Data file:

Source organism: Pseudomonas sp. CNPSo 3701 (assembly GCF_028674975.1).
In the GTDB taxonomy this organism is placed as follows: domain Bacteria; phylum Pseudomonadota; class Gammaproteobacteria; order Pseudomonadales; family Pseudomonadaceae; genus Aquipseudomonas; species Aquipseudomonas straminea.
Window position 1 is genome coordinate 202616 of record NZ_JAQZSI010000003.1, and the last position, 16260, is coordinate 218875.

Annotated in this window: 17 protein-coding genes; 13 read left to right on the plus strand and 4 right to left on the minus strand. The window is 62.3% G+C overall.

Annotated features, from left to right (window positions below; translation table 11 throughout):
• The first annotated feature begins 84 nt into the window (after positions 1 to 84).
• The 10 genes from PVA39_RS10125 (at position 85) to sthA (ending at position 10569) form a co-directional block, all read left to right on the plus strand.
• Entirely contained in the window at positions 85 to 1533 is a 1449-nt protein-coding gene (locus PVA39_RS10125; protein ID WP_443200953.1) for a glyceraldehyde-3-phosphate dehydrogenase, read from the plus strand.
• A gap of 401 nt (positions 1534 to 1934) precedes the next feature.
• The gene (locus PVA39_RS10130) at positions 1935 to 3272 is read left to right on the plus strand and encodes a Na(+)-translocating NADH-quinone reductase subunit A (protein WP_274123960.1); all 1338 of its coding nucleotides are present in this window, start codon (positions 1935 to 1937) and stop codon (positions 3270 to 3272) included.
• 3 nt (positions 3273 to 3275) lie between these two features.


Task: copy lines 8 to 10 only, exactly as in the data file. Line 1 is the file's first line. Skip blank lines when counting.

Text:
• Entirely contained in the window at positions 85 to 1533 is a 1449-nt protein-coding gene (locus PVA39_RS10125; protein ID WP_443200953.1) for a glyceraldehyde-3-phosphate dehydrogenase, read from the plus strand.
• A gap of 401 nt (positions 1534 to 1934) precedes the next feature.
• The gene (locus PVA39_RS10130) at positions 1935 to 3272 is read left to right on the plus strand and encodes a Na(+)-translocating NADH-quinone reductase subunit A (protein WP_274123960.1); all 1338 of its coding nucleotides are present in this window, start codon (positions 1935 to 1937) and stop codon (positions 3270 to 3272) included.